For developed countries, the United Nations cautions against fiscal austerity, calls for additional short-term stimulus spending, a redesigning of fiscal and economic policy to promote structural growth and suggests ensuring sufficient resources are made available for developing countries.
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This article journeys the narrative surrounding the decision to identify three issues: How did the Labor Party build up a rhetoric that supports uranium sales to India? Can the decision point to Indo-Australian rapprochement just yet? What formalities are expected to follow from the decision?
The year 2011 saw various events - the Arab Spring, anti- corruption protests, Europe's sovereign debt crisis - transform countries and reshape the world order. Gateway House takes a look at what these events mean for India, and presents India's top foreign policy cheers and jeers for the year.
Parag Khanna, a senior research fellow at the New America Foundation and European Council on Foreign Relations, says Indians should focus on India, not compete with China. In this interview, he talks about the lokpal bill, the economy and global capitalism.
Amidst myriad country groupings that already exist – BRICS, IBSA, APEC, SCO and many others – a new initiative in the Pacific is looking to integrate more powerful countries to form a multilateral free trade agreement – the Trans Pacific Partnership. How important is this towards the reshaping of trade and power?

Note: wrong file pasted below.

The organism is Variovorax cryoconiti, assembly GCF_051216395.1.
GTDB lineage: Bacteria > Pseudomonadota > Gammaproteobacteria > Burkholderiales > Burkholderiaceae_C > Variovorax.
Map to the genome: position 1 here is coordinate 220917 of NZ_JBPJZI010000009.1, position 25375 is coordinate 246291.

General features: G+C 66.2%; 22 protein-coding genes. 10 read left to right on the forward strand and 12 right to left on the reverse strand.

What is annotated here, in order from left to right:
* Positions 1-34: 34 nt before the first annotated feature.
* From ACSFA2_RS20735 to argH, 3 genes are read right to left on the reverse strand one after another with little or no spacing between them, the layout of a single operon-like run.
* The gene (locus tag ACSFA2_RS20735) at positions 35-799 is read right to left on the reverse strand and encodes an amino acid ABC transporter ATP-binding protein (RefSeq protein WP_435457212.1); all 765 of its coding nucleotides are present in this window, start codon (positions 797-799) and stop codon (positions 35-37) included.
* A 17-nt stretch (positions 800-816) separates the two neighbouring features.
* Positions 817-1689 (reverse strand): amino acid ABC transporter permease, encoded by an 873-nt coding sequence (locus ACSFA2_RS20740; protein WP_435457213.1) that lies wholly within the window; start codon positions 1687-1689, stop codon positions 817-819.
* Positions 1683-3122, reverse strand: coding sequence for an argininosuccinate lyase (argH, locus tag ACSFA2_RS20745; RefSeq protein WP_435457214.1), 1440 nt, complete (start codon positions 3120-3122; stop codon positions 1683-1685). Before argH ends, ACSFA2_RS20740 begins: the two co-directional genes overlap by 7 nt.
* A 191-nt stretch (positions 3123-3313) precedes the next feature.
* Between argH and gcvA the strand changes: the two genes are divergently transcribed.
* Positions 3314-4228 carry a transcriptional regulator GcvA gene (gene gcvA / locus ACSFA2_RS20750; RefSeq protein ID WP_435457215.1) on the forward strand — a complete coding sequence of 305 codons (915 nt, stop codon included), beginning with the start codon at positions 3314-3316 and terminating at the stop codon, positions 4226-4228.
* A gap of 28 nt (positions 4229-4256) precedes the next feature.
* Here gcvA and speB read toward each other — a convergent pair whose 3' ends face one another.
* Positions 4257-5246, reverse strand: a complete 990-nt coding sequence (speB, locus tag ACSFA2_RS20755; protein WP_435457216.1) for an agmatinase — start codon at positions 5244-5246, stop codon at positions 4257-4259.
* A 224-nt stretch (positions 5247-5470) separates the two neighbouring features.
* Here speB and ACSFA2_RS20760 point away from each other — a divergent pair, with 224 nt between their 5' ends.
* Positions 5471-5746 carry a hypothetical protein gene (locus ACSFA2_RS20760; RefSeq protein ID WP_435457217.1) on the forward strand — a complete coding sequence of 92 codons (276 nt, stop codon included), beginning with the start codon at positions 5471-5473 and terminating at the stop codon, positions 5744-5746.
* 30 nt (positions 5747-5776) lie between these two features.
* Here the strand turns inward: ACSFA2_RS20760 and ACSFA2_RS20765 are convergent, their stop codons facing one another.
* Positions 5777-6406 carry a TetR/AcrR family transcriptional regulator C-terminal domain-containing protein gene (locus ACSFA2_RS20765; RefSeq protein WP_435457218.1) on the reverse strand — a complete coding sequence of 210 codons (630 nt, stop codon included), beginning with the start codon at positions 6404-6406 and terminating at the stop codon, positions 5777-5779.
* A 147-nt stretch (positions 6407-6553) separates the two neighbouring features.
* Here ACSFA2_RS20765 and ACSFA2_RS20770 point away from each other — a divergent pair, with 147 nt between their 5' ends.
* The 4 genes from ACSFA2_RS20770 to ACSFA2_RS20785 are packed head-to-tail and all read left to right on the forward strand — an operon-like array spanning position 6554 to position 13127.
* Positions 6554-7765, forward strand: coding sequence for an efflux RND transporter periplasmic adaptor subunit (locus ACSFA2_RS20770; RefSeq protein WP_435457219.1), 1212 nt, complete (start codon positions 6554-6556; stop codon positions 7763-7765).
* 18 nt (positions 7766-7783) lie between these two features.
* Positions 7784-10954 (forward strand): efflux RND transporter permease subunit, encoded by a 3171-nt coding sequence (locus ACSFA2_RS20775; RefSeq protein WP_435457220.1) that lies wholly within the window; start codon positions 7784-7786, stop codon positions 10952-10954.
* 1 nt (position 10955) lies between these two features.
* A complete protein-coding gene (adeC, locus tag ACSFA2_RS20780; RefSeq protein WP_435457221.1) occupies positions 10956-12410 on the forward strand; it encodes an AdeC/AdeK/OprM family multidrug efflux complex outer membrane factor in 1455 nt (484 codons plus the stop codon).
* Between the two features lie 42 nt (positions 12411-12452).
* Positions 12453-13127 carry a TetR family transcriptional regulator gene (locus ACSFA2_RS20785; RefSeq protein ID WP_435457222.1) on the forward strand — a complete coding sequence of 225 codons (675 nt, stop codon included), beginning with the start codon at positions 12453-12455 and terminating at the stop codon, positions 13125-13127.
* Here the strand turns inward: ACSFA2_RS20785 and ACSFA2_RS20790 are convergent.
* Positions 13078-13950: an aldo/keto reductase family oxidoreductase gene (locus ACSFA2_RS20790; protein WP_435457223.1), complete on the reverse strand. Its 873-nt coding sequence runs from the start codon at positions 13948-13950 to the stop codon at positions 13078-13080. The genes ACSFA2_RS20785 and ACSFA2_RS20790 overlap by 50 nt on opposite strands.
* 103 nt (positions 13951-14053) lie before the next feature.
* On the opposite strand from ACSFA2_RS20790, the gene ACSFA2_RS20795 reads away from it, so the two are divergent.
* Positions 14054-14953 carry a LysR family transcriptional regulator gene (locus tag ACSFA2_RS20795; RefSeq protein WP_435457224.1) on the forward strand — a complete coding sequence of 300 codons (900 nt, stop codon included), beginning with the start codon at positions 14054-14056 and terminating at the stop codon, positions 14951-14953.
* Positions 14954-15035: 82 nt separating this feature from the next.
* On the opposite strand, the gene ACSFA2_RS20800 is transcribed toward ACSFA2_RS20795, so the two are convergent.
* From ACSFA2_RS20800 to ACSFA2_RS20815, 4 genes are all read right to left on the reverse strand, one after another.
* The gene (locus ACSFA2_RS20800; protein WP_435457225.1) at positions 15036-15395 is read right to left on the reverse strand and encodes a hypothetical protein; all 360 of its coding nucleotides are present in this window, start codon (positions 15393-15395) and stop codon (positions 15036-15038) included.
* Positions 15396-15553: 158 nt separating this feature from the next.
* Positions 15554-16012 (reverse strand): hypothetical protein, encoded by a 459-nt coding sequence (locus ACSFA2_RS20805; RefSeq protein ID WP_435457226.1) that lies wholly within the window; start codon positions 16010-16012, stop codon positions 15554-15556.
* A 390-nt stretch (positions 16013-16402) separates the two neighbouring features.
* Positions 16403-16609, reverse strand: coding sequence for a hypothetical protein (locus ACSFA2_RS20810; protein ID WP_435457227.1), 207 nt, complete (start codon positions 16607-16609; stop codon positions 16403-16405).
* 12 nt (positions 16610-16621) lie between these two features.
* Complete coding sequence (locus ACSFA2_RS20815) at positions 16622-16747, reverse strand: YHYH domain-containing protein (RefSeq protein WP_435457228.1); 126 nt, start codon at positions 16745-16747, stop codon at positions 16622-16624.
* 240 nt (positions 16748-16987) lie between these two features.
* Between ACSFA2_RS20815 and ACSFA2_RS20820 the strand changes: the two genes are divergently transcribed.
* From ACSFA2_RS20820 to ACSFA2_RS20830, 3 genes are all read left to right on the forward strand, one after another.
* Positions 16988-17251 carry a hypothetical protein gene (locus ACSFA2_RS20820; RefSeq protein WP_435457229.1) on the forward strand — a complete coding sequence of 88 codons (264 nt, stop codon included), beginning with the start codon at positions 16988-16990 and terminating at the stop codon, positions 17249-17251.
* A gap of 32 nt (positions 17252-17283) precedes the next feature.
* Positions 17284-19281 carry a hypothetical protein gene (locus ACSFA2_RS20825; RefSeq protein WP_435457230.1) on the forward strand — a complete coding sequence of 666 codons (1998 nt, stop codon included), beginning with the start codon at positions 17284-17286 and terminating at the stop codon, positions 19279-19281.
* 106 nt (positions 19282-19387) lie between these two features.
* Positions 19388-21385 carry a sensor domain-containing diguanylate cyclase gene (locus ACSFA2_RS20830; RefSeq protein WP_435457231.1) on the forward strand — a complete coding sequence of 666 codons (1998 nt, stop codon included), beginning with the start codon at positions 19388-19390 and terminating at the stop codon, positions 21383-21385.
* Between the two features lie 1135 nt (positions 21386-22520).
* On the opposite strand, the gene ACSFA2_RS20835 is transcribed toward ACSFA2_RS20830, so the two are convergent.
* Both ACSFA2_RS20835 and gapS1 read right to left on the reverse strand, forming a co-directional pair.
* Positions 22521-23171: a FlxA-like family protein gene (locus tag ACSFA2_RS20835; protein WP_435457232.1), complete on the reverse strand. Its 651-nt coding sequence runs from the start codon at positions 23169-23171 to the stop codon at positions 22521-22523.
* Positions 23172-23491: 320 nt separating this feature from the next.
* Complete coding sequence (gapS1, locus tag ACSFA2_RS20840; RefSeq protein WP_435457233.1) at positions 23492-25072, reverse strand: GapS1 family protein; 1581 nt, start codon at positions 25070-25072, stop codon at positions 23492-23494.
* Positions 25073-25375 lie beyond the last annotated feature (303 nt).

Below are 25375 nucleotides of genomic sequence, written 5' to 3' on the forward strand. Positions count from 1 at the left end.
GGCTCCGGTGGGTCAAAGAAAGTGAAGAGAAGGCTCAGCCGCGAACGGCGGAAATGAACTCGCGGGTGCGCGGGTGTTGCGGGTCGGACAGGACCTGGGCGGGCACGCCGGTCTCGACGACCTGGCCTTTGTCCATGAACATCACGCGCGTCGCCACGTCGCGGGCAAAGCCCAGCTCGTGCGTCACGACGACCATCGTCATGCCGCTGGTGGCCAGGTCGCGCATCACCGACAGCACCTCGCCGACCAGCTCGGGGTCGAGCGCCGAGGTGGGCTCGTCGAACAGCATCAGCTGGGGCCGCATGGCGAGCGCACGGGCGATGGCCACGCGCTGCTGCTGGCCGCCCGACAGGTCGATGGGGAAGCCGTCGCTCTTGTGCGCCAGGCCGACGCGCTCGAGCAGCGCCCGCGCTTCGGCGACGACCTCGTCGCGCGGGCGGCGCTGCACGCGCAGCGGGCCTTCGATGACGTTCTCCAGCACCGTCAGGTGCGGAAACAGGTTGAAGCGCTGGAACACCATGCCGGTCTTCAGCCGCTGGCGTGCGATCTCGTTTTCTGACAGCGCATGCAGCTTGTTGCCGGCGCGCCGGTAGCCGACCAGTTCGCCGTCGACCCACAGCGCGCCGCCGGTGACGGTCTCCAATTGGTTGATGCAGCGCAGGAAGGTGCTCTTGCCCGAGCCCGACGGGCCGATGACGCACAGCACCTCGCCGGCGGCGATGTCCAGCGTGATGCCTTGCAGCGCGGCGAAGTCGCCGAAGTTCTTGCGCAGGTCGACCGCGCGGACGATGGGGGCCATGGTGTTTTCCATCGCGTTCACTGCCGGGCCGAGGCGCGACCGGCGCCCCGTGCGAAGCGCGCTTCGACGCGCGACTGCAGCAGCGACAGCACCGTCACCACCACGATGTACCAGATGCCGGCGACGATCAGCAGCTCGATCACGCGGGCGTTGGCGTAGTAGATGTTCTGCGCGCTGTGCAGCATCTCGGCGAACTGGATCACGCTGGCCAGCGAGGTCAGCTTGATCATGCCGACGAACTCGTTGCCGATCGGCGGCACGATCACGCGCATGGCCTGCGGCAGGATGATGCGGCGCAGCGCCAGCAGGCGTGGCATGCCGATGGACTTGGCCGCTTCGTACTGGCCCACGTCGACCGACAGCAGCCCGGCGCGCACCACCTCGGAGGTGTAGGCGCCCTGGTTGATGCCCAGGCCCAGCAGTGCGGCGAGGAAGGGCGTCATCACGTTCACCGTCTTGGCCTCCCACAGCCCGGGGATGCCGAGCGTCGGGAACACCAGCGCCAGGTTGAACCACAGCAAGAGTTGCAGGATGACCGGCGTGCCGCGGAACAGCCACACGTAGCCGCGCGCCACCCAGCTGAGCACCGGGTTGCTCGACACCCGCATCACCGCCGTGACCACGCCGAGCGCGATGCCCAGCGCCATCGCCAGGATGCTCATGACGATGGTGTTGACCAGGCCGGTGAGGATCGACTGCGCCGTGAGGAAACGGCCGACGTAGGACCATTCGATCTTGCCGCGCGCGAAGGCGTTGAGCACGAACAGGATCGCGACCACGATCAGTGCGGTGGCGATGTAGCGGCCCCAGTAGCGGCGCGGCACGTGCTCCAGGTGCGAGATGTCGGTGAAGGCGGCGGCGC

Normalization of the US - Myanmar relationship could usher in irreversible changes in the strategic environment of not only Myanmar, but also in the region. It means entry of global players - challenging China's presence in Southeast Asia.
A United States pivoting towards being a 'Pacific Country' means less attention on the Middle East, raised tensions with China and the potential trampling of the economic systems of democratic allies in the region for its own gain with tariffs and trade regulation.
Turkey, India, Mexico, Brazil, and Indonesia are all quickly growing democracies with similar demographics. Their surging labor forces and political openness will see them grow into major economic powers.
Dilemmas arising from circumstances in the Western Pacific demand new solutions, not obsolete Cold War-era concepts. Peaceful resolution of these conflicts requires the United States and China to relinquish any desire for regional primacy.
In Burma media censorship is all but gone, new labour laws legalise trade unions and strikes, poverty alleviation is a common word in government, and Aung San Suu Kyi has risen as a political force.